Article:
Shortly before his death, Smith’s behavior became more reckless. Although charged with high treason, he announced his candidacy for U.S. president. He also began marrying young girls and the wives of friends and associates, further alienating Americans and even his inner church council.
Three years after Smith’s murder, Brigham Young was ordained President of the Church. In 1847, Young led his people to remote Great Salt Lake in present-day Utah where the LDS founded Salt Lake City. The arduous journey to safety earned Young a nickname — the American Moses. In the lead-up to the Mountain Meadows incident, U. S. army troops were preparing to invade Utah and force Young and his disciples to obey the command of a new, non-Mormon governor appointed by President James Buchanan. In response, Young threatened to kill the soldiers and burn Salt Lake City to the ground. Mormon doctrine held that Native Americans were a lost tribe of Israel and were allies of the LDS in their coming war, or End of Times, against gentiles.
Young warned that all emigration into Utah Territory would be stopped at the Sierra and Rocky mountains. The fiery prophet ordered LDS members to stop selling food and supplies to California-bound pioneers already traveling through the territory. All crops were to be stockpiled and cached for the coming war with the United States. Vitriolic rhetoric from the pulpit whipped many Mormons into a frenzy for revenge of past wrongs against them.
The Fancher Party reached Salt Lake City in August 1857, a time when tensions were at a fever pitch and war seemed imminent. The Arkansas emigrants were among the wealthiest and best equipped on the trail that year, with many cattle and horses. Agitators in the Nauvoo Legion circulated rumors that members of the wagon train had poisoned a local stream to kill livestock and Indians. Other allegations purported that men in the party ridiculed and threatened Mormons in Salt Lake City. Despite lack of proof, several LDS leaders in southern Utah decided to exterminate the group before they left the territory. Religious fanaticism had overridden the better judgment of what were otherwise decent men.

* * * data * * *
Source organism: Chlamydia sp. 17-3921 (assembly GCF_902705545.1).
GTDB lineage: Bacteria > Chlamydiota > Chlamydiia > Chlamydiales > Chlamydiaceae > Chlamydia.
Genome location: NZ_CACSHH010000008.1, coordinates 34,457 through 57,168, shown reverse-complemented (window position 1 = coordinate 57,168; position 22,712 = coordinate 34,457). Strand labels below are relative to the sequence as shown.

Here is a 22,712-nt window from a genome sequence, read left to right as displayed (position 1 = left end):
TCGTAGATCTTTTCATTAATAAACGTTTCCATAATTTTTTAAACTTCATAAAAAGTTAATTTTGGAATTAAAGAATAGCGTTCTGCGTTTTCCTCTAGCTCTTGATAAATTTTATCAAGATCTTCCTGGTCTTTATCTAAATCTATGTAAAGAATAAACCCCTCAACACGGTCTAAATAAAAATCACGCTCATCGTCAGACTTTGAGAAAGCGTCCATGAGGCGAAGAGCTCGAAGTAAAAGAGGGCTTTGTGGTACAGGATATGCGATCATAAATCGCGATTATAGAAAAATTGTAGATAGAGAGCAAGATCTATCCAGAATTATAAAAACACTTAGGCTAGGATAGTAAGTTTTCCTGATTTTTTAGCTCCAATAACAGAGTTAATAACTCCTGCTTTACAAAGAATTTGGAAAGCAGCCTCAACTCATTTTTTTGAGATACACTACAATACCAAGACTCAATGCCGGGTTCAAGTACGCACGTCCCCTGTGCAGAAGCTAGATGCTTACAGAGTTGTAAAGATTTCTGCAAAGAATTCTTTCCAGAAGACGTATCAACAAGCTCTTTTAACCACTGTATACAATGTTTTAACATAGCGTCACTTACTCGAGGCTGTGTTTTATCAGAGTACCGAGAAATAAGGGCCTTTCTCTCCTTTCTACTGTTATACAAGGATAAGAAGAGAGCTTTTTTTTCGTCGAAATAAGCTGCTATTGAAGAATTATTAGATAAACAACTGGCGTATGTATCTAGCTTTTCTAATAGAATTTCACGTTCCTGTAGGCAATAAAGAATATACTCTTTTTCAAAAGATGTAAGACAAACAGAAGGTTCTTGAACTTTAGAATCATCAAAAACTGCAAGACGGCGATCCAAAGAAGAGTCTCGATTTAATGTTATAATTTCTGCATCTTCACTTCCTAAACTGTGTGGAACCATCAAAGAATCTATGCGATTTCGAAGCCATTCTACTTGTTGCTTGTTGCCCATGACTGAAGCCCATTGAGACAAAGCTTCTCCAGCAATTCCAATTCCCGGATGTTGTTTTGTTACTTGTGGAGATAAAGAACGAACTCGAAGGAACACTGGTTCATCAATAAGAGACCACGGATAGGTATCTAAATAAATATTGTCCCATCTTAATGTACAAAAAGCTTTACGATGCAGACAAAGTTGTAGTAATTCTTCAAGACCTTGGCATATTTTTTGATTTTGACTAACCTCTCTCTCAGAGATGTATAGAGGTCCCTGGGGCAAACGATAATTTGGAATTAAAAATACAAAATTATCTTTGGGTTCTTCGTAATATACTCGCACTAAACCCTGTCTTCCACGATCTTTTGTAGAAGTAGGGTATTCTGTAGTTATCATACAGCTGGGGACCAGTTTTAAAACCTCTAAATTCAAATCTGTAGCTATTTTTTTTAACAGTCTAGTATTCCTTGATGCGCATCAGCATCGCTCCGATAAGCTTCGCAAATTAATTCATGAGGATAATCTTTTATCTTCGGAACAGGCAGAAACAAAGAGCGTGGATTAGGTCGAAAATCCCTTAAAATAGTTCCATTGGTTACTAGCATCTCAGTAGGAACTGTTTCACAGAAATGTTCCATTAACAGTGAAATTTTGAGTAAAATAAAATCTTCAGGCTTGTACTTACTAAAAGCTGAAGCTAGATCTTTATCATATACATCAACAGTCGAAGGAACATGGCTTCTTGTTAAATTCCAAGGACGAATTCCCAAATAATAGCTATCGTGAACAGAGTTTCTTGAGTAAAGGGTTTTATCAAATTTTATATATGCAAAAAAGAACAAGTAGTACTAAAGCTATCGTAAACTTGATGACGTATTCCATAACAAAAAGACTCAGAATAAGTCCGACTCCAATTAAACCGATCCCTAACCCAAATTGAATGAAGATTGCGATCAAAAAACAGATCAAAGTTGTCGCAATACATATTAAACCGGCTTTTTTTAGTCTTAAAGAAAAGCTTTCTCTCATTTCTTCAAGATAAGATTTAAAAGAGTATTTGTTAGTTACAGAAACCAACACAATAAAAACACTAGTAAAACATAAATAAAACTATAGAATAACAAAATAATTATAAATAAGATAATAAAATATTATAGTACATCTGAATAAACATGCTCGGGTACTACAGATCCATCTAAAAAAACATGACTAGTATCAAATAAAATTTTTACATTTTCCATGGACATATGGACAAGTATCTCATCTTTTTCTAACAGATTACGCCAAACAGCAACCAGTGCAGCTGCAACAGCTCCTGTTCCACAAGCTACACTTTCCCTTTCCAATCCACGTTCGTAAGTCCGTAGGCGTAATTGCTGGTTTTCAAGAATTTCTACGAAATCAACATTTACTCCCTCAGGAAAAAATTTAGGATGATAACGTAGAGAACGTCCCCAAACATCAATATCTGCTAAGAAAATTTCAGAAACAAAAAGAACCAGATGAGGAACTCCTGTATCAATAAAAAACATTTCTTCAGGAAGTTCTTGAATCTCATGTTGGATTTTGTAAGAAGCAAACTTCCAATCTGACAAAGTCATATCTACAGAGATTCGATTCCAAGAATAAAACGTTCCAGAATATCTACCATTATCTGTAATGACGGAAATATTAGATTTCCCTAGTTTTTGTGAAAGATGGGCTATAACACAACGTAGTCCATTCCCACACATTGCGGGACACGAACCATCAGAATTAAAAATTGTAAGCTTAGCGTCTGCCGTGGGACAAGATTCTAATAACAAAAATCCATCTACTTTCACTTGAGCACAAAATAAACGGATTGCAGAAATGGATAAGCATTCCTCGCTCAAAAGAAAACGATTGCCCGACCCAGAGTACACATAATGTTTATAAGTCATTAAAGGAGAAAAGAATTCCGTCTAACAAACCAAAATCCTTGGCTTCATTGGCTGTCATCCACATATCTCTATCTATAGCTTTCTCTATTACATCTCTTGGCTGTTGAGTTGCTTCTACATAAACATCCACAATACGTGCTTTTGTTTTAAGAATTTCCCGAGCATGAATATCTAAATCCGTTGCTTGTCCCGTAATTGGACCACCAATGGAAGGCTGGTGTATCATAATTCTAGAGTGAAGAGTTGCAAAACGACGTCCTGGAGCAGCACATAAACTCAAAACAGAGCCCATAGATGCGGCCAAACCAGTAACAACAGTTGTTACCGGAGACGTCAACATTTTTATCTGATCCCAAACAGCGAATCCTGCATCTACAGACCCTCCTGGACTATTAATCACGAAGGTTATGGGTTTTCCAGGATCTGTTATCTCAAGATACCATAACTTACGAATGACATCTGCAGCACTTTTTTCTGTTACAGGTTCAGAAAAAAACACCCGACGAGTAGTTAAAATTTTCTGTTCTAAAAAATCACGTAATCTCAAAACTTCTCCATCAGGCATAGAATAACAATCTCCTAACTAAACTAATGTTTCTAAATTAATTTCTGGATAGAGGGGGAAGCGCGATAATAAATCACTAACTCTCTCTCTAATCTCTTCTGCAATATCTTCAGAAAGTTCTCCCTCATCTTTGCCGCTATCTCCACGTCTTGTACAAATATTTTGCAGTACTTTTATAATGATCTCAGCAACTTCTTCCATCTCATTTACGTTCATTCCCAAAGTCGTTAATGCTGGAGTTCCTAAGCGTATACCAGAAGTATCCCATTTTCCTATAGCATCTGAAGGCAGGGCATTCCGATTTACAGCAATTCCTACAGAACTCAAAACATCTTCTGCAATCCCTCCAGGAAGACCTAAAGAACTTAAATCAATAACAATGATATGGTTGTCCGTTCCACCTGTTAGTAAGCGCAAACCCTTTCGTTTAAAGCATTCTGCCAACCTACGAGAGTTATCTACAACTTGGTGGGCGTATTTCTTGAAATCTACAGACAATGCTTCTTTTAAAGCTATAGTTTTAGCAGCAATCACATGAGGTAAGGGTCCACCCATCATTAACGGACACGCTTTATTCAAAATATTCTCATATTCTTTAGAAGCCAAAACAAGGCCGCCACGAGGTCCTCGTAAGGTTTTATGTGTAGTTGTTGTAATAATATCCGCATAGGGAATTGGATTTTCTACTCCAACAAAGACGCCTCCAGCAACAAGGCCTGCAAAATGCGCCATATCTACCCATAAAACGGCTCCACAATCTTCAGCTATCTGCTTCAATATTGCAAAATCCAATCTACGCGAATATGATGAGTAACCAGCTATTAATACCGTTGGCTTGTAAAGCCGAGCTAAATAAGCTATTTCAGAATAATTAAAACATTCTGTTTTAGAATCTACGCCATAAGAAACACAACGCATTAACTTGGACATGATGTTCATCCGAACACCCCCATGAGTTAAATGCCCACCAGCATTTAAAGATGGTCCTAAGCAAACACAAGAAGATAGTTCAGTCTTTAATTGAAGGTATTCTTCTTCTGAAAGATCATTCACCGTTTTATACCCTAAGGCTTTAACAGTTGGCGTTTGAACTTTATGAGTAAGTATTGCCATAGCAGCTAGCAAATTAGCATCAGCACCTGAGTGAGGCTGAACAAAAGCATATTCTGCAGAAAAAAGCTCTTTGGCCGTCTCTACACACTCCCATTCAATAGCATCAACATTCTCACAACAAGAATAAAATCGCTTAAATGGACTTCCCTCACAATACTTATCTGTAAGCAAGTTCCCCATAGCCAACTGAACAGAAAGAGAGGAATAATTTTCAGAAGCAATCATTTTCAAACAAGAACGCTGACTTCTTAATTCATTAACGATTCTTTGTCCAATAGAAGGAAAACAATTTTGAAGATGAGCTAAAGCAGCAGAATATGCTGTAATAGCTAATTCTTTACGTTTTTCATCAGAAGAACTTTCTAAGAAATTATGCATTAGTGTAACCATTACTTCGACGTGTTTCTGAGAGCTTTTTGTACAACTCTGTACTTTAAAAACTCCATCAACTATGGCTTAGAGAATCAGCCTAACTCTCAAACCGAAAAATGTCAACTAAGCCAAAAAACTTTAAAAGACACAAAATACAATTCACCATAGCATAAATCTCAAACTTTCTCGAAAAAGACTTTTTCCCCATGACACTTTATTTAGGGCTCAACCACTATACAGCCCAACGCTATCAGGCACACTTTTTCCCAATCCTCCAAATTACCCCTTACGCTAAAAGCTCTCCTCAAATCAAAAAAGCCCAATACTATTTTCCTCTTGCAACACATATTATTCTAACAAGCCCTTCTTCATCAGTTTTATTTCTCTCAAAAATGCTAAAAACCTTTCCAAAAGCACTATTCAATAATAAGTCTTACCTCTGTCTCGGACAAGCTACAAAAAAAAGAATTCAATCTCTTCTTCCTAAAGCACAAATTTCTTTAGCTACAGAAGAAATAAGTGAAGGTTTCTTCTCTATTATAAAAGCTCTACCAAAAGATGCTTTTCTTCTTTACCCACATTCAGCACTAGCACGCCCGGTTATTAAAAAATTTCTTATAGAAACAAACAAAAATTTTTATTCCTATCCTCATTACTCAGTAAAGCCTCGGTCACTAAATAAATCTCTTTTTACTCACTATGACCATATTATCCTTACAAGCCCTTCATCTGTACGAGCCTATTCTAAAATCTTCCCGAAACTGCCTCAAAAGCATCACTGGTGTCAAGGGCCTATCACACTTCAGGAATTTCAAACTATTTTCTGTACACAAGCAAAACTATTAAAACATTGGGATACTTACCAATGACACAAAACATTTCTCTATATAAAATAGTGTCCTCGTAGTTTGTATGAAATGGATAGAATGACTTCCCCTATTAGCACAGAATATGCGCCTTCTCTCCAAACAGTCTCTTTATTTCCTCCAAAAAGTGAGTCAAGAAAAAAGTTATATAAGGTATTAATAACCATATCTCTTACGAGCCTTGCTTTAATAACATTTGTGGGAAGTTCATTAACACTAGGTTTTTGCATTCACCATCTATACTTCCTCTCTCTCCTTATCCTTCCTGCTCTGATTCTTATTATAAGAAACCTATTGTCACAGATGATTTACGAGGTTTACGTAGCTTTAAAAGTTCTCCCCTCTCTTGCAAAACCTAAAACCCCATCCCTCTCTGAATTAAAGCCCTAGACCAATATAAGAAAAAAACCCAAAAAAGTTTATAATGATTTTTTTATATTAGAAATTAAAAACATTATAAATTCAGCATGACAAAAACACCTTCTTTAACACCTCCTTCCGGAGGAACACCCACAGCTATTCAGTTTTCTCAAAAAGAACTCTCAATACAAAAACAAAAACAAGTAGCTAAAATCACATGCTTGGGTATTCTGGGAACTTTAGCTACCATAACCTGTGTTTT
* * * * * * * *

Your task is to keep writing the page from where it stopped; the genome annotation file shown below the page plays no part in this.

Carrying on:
A warning letter was sent to Young the week before, alerting him to the possibility of an attack by church members on a wagon company. Young’s reply to “not meddle with the wagons” arrived too late to prevent the grisly slayings. Historians still debate that final detail: What exactly did Young know and when did he know it?
After intensive investigation by the U.S. government and the Mormon Church, John D. Lee, a major in the Nauvoo Legion, was the only person convicted for the heinous crime. There were others deeply involved in the planning, execution and cover-up of one of the largest mass murders of civilians in U.S. history, but only Lee faced a firing squad. He was executed March 28, 1877, at the scene of the crime.
In 1874, nearly two decades later, the atrocity was still so shocking that Truckee journalist Charles McGlashan traveled to Utah to interview church members, including recently arrested John D. Lee, in a quest for the truth. McGlashan’s conclusions are described in “Give Me a Mountain Meadow,” written by his daughter Nona.